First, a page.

Tag Archives: community

On Whitehawk Hill: Olia and Gloria

 

Continuing our exploration of Whitehawk Community Food Project, Standing on Common Ground, in Brighton UK.

Olia and Gloria talk about the importance of knowing where your food comes from, that participating is more than volunteering, and the delight in an area of ‘wildness’ on the edge of the city.

Standing on Common Ground

 

Standing on Common Ground is one in a series of short films focusing on different aspects of community food growing.

The films centre on the activities of the Whitehawk Community Food Project, on the edges of a large public housing estate in Brighton (UK); although the experiences are local, the issues discussed have wider implications for community and wellbeing.

 

On Whitehawk Hill

 

On Whitehawk Hill is one in a series of short films [Standing on Common Ground] focusing on different aspects of community food growing.

The films centre on the activities of the Whitehawk Community Food Project, on the edges of a large public housing estate in Brighton (UK); although the experiences are local, the issues discussed have wider implications for community and wellbeing.

Seeds

 

Seeds is one in a series of short films, collectively titled Standing on Common Ground focusing on different aspects of community food growing.

The films centre on the activities of the Whitehawk Community Food Project, on the edges of a large public housing estate in Brighton (UK); although the experiences are local, the issues discussed have wider implications for community and wellbeing.

Common Ground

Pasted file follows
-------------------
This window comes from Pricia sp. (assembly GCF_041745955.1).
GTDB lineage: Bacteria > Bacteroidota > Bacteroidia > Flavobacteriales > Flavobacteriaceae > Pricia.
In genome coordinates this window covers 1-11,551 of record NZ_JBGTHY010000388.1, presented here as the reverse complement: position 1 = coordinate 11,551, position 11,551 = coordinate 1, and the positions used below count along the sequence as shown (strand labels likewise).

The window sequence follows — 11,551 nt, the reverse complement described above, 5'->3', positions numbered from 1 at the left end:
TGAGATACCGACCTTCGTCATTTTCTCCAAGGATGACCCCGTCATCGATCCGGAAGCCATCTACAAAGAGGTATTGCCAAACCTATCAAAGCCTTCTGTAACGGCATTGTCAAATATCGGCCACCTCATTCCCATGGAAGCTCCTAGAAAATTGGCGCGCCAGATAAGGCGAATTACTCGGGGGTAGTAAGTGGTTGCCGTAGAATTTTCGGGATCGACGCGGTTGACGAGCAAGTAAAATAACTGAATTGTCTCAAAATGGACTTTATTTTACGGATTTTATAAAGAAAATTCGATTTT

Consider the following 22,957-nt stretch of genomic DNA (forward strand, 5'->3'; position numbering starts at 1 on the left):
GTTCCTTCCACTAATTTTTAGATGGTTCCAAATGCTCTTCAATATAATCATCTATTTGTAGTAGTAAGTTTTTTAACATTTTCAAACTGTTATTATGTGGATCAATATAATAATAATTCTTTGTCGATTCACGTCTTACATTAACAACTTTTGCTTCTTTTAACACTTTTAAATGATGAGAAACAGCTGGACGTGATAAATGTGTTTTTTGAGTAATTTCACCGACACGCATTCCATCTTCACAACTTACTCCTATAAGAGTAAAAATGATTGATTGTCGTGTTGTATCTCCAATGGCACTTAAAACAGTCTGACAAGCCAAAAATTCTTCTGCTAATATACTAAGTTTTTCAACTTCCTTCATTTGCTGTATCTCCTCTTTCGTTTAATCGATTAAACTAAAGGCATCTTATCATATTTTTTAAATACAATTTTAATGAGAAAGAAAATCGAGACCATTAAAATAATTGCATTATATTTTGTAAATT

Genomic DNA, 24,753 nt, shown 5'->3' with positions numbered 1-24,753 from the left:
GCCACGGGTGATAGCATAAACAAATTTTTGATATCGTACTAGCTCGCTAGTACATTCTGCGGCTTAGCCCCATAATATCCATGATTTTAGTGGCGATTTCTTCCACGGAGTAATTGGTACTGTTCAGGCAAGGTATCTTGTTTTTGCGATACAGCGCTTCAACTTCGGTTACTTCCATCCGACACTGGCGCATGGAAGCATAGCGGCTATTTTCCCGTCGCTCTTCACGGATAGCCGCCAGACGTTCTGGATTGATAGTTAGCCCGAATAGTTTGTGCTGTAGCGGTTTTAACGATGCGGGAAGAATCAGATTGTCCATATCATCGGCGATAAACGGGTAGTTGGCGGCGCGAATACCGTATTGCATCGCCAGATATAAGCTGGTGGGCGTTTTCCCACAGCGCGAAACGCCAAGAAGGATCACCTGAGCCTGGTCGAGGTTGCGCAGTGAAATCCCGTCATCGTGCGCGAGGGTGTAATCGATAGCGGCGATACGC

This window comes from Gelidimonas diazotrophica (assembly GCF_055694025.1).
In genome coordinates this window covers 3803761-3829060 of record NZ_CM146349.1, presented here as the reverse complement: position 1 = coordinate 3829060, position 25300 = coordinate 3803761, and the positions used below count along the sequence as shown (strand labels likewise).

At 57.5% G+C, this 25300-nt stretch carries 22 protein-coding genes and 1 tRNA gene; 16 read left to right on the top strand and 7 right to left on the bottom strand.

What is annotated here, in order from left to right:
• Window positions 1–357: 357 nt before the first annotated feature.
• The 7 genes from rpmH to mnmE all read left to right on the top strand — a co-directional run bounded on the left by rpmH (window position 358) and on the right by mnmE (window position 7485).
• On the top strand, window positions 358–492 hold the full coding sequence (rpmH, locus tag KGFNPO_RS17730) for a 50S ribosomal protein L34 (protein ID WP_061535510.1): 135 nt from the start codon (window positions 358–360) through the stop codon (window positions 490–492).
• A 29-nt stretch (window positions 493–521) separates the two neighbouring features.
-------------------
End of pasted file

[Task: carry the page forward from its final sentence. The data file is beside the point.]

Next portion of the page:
Common Ground is a sustained exploration of a marginal landscape, our allotment site.  Although physically bounded, the allotment affords a space for reflection as well as physical activity. My imagery reflects the dual nature of this local landscape.
The land I pass across has a history of which we are part (myself and my partner). Eventually we will leave traces just as the people before us have left something of themselves. Anonymous though they are, still their presence is felt in the way the land has been worked, modified. In turn we will impress ourselves on the site leaving marks, however fleeting. So the site echoes a history of shared experience, of common purpose to which we have become a part.

This marginal landscape is, “An essentially peopled landscape, the allotment fits unfamiliarly in contemporary cultural expectations, somewhere between the city and the country and yet representing neither contemporary projected landscape. It falls between being a public and a private landscape in the way that few others do.”[1]

The authors also identify an important distinction between observation and participation, between spectacle and active engagement in the landscape. It is this twin relation of a worked marginal landscape, which I am concerned with. Bill Viola comments that although, “Apparently exterior, the true extension of any landscape traverses both the exterior and interior of any individual. In short, landscape is the link between our outer and inner selves”. [2]


[1] David Crouch and Colin Ward, The Allotment. Its Landscape and Culture. Five Leaves Publication 1997

[2] Bill Viola, Reasons for Knocking at an Empty House. Writings 1973-1994. Thames and Hudson. 1995

Common Ground [smoke]

Common Ground (Japan)


One of a group of 16 images made during a one-month stay in Japan in 2006. The broader context for this work continues to be the current reconsiderations of our relationship to the built environment.
Just as in the UK what intrigued me was the Japanese response to a ‘public and a private landscape’ and how these contested spaces are negotiated in the context of the global 21st. century environment.